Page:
Borders and conflicts in the Mediterranean Basin
Martins Ribeiro, Jorge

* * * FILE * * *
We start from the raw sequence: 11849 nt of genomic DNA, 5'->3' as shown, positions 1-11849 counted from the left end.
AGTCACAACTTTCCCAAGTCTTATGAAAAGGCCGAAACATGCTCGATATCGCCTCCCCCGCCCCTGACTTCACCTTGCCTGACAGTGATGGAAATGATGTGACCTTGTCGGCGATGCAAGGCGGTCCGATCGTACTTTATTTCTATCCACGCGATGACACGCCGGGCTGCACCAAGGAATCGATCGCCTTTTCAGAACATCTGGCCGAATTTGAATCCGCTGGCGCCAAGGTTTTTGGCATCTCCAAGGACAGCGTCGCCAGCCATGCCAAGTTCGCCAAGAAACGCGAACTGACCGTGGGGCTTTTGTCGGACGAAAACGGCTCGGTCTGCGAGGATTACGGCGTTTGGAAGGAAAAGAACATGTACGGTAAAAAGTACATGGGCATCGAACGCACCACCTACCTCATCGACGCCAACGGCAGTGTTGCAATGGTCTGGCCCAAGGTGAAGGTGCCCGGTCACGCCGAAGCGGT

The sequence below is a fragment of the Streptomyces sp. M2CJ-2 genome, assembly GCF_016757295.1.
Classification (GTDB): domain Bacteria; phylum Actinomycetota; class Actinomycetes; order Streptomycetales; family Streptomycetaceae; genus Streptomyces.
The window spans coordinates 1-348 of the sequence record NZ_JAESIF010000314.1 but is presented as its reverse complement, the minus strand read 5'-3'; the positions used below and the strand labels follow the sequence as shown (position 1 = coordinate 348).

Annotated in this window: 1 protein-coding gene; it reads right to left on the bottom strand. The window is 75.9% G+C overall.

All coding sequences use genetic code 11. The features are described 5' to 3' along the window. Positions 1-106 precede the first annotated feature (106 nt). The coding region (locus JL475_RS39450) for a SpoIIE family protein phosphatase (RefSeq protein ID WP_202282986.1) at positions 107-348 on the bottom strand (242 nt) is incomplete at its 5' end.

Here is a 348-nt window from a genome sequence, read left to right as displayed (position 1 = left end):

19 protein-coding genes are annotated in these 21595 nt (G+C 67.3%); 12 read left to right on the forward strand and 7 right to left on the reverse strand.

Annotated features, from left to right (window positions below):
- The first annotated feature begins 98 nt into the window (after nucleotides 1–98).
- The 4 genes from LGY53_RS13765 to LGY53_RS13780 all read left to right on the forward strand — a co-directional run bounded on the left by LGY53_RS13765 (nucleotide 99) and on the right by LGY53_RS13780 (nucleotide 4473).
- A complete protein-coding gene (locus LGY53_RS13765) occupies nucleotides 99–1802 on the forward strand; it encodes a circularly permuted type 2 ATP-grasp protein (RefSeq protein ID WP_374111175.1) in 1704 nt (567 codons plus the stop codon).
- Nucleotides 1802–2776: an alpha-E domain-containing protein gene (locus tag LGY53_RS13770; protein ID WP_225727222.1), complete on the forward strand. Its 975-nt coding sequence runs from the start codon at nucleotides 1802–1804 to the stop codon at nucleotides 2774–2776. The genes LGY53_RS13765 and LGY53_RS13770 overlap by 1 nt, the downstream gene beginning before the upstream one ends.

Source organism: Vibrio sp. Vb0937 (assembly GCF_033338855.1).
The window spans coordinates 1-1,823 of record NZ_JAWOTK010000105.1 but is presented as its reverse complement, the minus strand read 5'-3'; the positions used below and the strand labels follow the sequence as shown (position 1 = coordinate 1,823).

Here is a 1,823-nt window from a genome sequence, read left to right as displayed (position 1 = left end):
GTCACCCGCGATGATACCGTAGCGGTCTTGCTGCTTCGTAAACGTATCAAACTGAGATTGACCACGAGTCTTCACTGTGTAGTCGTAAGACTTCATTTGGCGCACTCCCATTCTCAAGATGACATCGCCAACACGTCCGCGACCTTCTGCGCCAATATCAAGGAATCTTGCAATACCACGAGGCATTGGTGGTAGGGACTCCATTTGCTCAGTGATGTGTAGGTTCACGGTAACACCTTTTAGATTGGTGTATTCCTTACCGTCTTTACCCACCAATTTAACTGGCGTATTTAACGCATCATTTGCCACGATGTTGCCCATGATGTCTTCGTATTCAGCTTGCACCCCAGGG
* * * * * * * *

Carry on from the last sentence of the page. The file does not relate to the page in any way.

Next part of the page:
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The aim of this book, indeed, is re-reading the history of the Mediterranean basin starting from a double interpretative key: sea and border. In order to avoid possible misunderstandings it is good to clarify the sense of these two words, as the sea – and the Mediterranean in particular – is itself a border. The starting point is to re-read the past of the Mediterranean and to move the observation point from the land to the sea aims. This perspective wants to carry out a de-construction and to start the cancelation, step by step, of the consolidate ethnocentrism of our analyses, in the sense given to the word by William Graham Sumner (1906). It aims, in other words, at avoiding to look at members, structure, culture and history of local groups, other than one’s own, with reference to their own values, habits and rules, as this interpretation of the other unavoidably spurs to overestimate one’s own culture, devaluating that of the others. Secondly, after this first approach, it is possible to build an interpretative model able to recognize what is different from one’s own culture – the alien, the stranger – not as an enemy, but simply as “different”. This process has a dedicated place: the border, namely the place where diversities come into contact, where contamination is accepted, a territory where what is different does not scare, as the otherness is lived as an opportunity, the contamination is an occasion of growth, the hybrid is the rule.